Honduras - Sarah Llewellyn - CVF Student Group Trip

To start the year of 2015, myself and five other Texas A&M College of Veterinary Medicine students spent the last week of our winter break serving multiple communities in the Agalta Valley of Honduras.  On January 3rd, the six of us flew from Houston to Tegucigalpa, Honduras, along with two Kansas natives, Dr. Natalee Beck and her son, Jacob, who is a first year at Kansas State College of Veterinary Medicine. After one of the most terrifying but exciting landings of my life, we met up with the rest of our team and started the 7-hour drive to Rancho El Paraiso. The rest of our team was made up of two more veterinarians, Dr. Bonnelyn Thwaits, a Texas A&M and UC Davis College of Veterinary Medicine grad, as well as mother of one of the Texas A&M students, and Dr. Todd Welsh, another Kansas State vet school grad, and finally, Dr. Welsh’s daughter who is a student at the University of Kansas and an undergraduate student from Auburn... (Read More)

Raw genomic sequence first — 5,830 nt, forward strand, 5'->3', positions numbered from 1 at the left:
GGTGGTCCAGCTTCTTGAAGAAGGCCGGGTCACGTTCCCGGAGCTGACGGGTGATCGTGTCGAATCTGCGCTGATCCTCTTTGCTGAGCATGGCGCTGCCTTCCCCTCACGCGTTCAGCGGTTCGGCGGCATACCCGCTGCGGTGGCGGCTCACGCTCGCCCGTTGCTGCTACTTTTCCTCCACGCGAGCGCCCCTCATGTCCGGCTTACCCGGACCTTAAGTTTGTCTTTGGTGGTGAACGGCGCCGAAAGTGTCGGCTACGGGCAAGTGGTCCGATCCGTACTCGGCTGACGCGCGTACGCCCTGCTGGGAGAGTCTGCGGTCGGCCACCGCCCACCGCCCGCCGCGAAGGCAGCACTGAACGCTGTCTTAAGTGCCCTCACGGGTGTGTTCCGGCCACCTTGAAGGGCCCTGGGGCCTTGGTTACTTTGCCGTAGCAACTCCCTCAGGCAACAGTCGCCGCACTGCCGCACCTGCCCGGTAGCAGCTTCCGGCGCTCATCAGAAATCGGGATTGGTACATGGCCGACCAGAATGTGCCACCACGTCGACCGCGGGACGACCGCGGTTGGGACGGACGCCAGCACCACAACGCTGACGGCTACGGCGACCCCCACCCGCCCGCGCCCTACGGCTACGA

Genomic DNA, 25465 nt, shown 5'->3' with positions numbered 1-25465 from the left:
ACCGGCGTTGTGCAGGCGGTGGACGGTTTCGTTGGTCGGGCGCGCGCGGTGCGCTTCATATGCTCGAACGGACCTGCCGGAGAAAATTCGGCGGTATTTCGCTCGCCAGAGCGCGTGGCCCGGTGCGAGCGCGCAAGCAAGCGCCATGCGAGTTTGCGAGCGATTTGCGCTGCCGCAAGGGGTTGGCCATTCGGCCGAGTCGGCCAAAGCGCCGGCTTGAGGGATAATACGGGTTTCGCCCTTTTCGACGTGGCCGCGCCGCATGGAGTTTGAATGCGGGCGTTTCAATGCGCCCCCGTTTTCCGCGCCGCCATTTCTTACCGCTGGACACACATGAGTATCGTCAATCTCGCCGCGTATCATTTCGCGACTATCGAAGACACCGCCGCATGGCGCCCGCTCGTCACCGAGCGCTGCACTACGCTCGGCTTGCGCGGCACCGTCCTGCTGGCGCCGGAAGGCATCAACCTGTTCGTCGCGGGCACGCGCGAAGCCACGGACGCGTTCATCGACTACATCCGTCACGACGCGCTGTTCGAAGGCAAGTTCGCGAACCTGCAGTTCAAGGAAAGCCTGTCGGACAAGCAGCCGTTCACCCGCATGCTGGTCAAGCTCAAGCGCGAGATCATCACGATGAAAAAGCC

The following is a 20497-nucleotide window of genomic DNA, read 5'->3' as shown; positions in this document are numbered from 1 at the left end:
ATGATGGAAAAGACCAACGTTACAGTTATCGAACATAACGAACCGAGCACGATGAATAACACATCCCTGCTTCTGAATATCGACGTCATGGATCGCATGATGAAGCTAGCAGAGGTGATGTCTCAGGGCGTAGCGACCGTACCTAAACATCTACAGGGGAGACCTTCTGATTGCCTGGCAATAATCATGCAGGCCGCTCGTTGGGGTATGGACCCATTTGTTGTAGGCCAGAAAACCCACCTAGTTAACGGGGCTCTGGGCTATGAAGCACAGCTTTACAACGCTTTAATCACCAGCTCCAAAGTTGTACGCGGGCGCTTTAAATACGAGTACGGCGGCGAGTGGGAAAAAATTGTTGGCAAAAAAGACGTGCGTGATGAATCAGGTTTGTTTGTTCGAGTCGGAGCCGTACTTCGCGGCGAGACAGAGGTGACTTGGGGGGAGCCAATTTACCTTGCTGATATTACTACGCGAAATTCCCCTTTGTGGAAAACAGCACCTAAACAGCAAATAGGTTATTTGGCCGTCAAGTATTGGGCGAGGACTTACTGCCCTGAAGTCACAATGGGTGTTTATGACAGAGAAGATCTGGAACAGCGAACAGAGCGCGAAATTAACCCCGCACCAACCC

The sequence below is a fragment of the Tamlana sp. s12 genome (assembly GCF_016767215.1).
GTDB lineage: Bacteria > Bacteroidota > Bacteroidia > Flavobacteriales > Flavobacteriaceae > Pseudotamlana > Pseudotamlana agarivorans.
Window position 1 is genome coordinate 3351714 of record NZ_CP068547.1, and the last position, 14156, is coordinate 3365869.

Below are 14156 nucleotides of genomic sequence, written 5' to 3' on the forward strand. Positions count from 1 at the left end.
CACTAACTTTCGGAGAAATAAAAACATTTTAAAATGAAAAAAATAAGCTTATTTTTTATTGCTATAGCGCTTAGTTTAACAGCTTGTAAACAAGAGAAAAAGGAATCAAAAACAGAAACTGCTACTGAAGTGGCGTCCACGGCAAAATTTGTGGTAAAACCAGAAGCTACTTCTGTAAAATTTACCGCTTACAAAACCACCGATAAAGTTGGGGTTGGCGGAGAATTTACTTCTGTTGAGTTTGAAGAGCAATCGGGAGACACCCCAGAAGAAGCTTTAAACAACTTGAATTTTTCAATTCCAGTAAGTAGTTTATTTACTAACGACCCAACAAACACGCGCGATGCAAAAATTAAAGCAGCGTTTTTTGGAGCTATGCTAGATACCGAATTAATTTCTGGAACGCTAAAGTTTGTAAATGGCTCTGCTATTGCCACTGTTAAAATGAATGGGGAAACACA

India - Dharti Patel